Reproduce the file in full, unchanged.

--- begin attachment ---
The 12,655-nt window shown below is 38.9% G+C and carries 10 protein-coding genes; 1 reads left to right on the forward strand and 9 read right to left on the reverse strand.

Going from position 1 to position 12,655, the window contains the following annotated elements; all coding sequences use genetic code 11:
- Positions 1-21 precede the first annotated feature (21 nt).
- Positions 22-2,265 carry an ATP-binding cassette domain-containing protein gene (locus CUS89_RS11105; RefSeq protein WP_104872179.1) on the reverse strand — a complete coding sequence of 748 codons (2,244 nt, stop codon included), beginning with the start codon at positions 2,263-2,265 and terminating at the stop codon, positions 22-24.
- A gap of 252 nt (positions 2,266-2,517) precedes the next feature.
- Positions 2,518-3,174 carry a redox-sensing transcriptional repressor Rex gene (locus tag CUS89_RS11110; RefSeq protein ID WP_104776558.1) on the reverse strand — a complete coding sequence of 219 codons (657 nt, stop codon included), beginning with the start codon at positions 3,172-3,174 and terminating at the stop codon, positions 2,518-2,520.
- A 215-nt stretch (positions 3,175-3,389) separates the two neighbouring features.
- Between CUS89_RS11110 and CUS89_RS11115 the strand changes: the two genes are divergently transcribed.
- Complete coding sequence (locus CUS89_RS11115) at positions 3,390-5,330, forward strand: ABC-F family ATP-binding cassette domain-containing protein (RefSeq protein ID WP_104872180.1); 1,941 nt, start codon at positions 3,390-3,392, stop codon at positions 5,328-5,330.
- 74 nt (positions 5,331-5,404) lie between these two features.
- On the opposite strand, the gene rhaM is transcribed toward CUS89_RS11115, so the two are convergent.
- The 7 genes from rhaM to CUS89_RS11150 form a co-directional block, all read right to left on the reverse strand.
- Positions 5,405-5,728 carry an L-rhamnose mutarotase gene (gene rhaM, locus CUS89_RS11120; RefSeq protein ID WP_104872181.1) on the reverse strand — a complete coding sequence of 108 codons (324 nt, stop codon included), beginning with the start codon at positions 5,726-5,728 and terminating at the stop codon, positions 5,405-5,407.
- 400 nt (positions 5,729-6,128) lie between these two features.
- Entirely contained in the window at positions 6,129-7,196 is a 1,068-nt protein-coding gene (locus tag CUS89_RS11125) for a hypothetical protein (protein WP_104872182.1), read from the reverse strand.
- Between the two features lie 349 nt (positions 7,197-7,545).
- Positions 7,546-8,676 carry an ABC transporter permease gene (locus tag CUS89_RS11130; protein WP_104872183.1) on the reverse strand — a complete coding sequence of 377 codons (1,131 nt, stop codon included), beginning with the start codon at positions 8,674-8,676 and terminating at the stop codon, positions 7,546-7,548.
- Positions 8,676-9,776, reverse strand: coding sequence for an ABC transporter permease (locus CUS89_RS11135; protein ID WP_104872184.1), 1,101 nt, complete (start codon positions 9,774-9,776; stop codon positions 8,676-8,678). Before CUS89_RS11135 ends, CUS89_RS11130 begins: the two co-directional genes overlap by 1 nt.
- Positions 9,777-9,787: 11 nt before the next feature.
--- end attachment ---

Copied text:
The 12,655-nt window shown below is 38.9% G+C and carries 10 protein-coding genes; 1 reads left to right on the forward strand and 9 read right to left on the reverse strand.

Going from position 1 to position 12,655, the window contains the following annotated elements; all coding sequences use genetic code 11:
- Positions 1-21 precede the first annotated feature (21 nt).
- Positions 22-2,265 carry an ATP-binding cassette domain-containing protein gene (locus CUS89_RS11105; RefSeq protein WP_104872179.1) on the reverse strand — a complete coding sequence of 748 codons (2,244 nt, stop codon included), beginning with the start codon at positions 2,263-2,265 and terminating at the stop codon, positions 22-24.
- A gap of 252 nt (positions 2,266-2,517) precedes the next feature.
- Positions 2,518-3,174 carry a redox-sensing transcriptional repressor Rex gene (locus tag CUS89_RS11110; RefSeq protein ID WP_104776558.1) on the reverse strand — a complete coding sequence of 219 codons (657 nt, stop codon included), beginning with the start codon at positions 3,172-3,174 and terminating at the stop codon, positions 2,518-2,520.
- A 215-nt stretch (positions 3,175-3,389) separates the two neighbouring features.
- Between CUS89_RS11110 and CUS89_RS11115 the strand changes: the two genes are divergently transcribed.
- Complete coding sequence (locus CUS89_RS11115) at positions 3,390-5,330, forward strand: ABC-F family ATP-binding cassette domain-containing protein (RefSeq protein ID WP_104872180.1); 1,941 nt, start codon at positions 3,390-3,392, stop codon at positions 5,328-5,330.
- 74 nt (positions 5,331-5,404) lie between these two features.
- On the opposite strand, the gene rhaM is transcribed toward CUS89_RS11115, so the two are convergent.
- The 7 genes from rhaM to CUS89_RS11150 form a co-directional block, all read right to left on the reverse strand.
- Positions 5,405-5,728 carry an L-rhamnose mutarotase gene (gene rhaM, locus CUS89_RS11120; RefSeq protein ID WP_104872181.1) on the reverse strand — a complete coding sequence of 108 codons (324 nt, stop codon included), beginning with the start codon at positions 5,726-5,728 and terminating at the stop codon, positions 5,405-5,407.
- 400 nt (positions 5,729-6,128) lie between these two features.
- Entirely contained in the window at positions 6,129-7,196 is a 1,068-nt protein-coding gene (locus tag CUS89_RS11125) for a hypothetical protein (protein WP_104872182.1), read from the reverse strand.
- Between the two features lie 349 nt (positions 7,197-7,545).
- Positions 7,546-8,676 carry an ABC transporter permease gene (locus tag CUS89_RS11130; protein WP_104872183.1) on the reverse strand — a complete coding sequence of 377 codons (1,131 nt, stop codon included), beginning with the start codon at positions 8,674-8,676 and terminating at the stop codon, positions 7,546-7,548.
- Positions 8,676-9,776, reverse strand: coding sequence for an ABC transporter permease (locus CUS89_RS11135; protein ID WP_104872184.1), 1,101 nt, complete (start codon positions 9,774-9,776; stop codon positions 8,676-8,678). Before CUS89_RS11135 ends, CUS89_RS11130 begins: the two co-directional genes overlap by 1 nt.
- Positions 9,777-9,787: 11 nt before the next feature.